By Jim Schutze
By Rachel Watts
By Lauren Drewes Daniels
By Anna Merlan
By Lee Escobedo
By Eric Nicholson
And on it goes right up to a goofy shaggy dog of an ending that's like something out of Sleuth. Except in Terre Haute. With horn rims.
No, it's not art, but it's entertaining as all get-out (and Pocket's little kitchen makes a decent plate of nachos to munch during the show). Chris Dover, who bears a strong resemblance to the late Frank Gorshin, attacks his nerd persona with an arsenal of god-awful gestures, snorts and pratfalls that are equally hilarious and cringe-inducing. All the actors throw themselves into the wackiness with willing abandon, particularly young Merino as Thor. He's one funny little monster.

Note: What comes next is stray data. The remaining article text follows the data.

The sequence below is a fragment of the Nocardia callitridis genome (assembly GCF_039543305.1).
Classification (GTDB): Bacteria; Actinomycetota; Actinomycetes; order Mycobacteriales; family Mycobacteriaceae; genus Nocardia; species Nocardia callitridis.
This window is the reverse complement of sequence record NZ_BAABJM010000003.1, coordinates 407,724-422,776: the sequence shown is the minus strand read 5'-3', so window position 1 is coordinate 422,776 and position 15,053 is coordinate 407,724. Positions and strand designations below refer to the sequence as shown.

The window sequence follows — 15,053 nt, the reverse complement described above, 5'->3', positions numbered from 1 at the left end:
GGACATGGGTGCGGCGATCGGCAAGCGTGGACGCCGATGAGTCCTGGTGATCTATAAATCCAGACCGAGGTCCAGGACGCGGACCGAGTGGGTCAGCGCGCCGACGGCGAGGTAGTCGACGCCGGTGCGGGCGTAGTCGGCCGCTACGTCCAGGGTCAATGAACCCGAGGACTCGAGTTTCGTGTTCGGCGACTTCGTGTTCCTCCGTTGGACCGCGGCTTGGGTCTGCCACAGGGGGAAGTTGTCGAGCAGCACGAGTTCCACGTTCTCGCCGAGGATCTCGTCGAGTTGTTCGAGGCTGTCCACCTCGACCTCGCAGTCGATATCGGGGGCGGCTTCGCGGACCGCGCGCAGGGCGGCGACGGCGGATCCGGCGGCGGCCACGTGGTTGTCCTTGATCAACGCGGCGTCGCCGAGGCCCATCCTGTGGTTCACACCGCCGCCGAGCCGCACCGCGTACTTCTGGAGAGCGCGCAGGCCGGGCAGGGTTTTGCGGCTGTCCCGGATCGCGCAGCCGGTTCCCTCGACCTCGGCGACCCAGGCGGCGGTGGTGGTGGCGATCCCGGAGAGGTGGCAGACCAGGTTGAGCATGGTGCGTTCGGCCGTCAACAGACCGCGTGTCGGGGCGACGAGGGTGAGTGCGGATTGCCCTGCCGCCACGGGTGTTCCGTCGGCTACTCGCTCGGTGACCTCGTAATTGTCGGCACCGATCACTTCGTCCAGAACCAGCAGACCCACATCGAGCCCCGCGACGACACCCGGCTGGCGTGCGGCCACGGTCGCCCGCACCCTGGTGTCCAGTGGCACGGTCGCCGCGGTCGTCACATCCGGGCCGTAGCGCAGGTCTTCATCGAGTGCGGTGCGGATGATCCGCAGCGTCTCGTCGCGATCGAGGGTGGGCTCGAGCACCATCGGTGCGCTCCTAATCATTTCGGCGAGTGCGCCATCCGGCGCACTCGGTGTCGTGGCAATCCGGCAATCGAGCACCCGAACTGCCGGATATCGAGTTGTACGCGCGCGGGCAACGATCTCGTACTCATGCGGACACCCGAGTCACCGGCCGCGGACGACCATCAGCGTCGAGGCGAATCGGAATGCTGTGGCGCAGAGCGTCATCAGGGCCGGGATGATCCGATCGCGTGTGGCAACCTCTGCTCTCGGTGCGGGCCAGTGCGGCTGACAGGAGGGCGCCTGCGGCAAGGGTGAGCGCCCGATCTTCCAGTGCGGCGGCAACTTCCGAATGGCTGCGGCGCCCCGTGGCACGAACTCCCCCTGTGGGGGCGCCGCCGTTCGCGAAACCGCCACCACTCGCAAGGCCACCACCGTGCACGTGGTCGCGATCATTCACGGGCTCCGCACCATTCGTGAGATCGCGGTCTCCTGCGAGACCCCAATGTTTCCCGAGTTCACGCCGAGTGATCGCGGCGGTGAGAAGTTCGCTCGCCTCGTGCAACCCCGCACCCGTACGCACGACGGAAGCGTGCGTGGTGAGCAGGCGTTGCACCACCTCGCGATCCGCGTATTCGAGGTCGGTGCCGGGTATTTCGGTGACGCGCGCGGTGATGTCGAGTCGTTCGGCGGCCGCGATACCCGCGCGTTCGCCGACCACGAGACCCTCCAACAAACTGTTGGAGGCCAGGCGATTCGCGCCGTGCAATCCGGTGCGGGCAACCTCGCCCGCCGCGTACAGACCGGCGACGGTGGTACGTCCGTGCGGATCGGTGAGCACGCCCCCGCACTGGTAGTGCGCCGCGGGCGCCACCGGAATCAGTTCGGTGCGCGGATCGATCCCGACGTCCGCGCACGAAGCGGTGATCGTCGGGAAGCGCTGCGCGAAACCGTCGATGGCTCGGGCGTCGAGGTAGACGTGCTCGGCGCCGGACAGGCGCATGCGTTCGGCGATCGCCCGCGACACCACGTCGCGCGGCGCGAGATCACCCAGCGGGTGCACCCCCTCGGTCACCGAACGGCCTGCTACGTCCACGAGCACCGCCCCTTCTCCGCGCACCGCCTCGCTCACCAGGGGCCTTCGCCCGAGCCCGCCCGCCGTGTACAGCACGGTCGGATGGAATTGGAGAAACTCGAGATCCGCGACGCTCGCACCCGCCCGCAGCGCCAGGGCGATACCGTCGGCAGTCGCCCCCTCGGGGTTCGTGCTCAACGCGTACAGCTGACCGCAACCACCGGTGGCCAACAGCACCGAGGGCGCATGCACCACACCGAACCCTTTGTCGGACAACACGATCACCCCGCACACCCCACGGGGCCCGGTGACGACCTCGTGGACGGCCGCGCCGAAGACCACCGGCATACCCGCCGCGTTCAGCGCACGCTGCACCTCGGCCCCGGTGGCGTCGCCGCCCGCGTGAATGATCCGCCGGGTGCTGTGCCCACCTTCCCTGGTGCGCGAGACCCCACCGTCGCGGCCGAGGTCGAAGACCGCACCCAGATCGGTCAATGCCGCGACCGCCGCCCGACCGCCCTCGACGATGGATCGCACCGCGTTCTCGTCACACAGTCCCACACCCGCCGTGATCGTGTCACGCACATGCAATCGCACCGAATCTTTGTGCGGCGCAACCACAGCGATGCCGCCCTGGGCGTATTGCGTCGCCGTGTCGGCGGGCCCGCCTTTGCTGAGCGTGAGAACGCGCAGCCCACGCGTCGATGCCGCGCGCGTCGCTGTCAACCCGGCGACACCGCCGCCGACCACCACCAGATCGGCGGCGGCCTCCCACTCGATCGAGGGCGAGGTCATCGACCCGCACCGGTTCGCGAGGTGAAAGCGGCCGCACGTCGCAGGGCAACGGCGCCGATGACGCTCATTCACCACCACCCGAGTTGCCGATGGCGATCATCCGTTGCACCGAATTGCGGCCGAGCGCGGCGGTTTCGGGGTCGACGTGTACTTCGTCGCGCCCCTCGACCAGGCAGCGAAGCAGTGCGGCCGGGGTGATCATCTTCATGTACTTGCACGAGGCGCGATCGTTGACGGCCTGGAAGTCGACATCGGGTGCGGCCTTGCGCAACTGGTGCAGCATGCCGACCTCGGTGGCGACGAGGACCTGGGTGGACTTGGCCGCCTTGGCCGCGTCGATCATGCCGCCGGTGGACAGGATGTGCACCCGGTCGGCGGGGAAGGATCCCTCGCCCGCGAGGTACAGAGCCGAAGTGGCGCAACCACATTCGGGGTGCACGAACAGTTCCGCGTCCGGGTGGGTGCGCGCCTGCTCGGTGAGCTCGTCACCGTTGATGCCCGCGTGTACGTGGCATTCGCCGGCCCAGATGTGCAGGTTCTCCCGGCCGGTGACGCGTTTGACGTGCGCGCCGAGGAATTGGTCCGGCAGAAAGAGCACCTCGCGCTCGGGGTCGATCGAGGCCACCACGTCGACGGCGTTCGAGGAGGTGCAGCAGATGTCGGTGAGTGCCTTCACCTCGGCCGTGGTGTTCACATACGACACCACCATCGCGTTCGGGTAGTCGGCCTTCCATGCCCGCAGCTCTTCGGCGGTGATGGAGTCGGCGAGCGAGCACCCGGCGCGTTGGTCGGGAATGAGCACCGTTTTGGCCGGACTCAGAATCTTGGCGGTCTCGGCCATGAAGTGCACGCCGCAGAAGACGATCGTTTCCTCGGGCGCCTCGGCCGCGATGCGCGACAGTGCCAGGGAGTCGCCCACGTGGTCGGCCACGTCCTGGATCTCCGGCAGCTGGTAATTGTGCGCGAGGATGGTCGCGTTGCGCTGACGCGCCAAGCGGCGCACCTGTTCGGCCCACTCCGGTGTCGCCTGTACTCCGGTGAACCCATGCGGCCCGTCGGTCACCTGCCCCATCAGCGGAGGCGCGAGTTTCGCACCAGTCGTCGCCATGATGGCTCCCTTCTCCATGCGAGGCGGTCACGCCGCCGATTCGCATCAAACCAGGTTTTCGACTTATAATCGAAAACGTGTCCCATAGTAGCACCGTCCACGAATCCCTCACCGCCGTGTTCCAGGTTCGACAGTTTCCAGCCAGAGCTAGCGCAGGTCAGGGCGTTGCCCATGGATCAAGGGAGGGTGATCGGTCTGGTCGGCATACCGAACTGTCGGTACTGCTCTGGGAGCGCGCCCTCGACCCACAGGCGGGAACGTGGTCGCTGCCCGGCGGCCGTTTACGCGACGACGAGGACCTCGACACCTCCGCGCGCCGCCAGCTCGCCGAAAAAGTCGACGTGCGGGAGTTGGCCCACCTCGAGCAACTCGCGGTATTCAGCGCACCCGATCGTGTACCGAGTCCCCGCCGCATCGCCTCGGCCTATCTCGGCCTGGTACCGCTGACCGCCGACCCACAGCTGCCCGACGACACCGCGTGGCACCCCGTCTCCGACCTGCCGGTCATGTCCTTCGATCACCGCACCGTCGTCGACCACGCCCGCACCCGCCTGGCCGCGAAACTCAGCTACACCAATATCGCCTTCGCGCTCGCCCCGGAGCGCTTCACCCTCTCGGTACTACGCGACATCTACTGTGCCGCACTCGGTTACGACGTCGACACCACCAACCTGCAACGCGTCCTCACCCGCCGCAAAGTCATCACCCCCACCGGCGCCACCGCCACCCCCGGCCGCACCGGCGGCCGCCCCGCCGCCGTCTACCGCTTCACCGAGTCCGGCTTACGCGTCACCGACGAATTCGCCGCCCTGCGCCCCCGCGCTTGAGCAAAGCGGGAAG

Shue, who found success with The Nerd and The Foreigner in the early 1980s, died in a plane crash in 1985 at the age of 39. His pair of comedies are mainstays of regional and community theaters. The Foreigner was revived on Broadway last season starring Matthew Broderick.
The Nerd shows off Shue's ability to send up the plain vanilla tastes of Midwesterners by layering reference upon reference. There's a fat man who enters drenched (for reasons too silly to get into) in large-curd cottage cheese. Characters joke about folk dancing with pork. And the nattering nerd himself professes his devotion to the bafflingly generic cartoon strip "Nancy." Come on, you have to love any playwright who recognizes the genius of Ernie Bushmiller.
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